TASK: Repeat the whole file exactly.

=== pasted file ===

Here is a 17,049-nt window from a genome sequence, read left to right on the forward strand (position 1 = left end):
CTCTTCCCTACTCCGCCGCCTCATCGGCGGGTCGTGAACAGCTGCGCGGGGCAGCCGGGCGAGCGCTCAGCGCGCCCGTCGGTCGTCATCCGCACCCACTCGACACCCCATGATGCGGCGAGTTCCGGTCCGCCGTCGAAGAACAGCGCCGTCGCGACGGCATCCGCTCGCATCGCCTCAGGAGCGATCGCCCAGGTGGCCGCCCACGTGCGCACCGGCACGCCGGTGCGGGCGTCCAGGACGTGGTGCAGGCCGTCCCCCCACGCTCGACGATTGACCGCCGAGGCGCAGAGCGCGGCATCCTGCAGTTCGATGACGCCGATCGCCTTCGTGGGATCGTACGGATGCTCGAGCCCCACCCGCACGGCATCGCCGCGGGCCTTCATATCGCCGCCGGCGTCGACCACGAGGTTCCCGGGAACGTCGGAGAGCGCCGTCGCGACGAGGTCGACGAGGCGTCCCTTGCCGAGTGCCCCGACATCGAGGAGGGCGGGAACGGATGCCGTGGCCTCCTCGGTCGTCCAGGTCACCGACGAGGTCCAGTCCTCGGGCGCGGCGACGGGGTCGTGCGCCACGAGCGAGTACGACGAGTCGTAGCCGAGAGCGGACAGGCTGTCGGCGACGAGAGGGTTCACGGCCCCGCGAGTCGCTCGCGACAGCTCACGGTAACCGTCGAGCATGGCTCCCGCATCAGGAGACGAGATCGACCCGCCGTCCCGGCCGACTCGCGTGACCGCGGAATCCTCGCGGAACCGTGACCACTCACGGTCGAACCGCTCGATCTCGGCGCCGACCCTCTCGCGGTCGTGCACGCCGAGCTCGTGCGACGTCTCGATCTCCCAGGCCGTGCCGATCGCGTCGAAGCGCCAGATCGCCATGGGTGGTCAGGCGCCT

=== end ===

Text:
Here is a 17,049-nt window from a genome sequence, read left to right on the forward strand (position 1 = left end):
CTCTTCCCTACTCCGCCGCCTCATCGGCGGGTCGTGAACAGCTGCGCGGGGCAGCCGGGCGAGCGCTCAGCGCGCCCGTCGGTCGTCATCCGCACCCACTCGACACCCCATGATGCGGCGAGTTCCGGTCCGCCGTCGAAGAACAGCGCCGTCGCGACGGCATCCGCTCGCATCGCCTCAGGAGCGATCGCCCAGGTGGCCGCCCACGTGCGCACCGGCACGCCGGTGCGGGCGTCCAGGACGTGGTGCAGGCCGTCCCCCCACGCTCGACGATTGACCGCCGAGGCGCAGAGCGCGGCATCCTGCAGTTCGATGACGCCGATCGCCTTCGTGGGATCGTACGGATGCTCGAGCCCCACCCGCACGGCATCGCCGCGGGCCTTCATATCGCCGCCGGCGTCGACCACGAGGTTCCCGGGAACGTCGGAGAGCGCCGTCGCGACGAGGTCGACGAGGCGTCCCTTGCCGAGTGCCCCGACATCGAGGAGGGCGGGAACGGATGCCGTGGCCTCCTCGGTCGTCCAGGTCACCGACGAGGTCCAGTCCTCGGGCGCGGCGACGGGGTCGTGCGCCACGAGCGAGTACGACGAGTCGTAGCCGAGAGCGGACAGGCTGTCGGCGACGAGAGGGTTCACGGCCCCGCGAGTCGCTCGCGACAGCTCACGGTAACCGTCGAGCATGGCTCCCGCATCAGGAGACGAGATCGACCCGCCGTCCCGGCCGACTCGCGTGACCGCGGAATCCTCGCGGAACCGTGACCACTCACGGTCGAACCGCTCGATCTCGGCGCCGACCCTCTCGCGGTCGTGCACGCCGAGCTCGTGCGACGTCTCGATCTCCCAGGCCGTGCCGATCGCGTCGAAGCGCCAGATCGCCATGGGTGGTCAGGCGCCT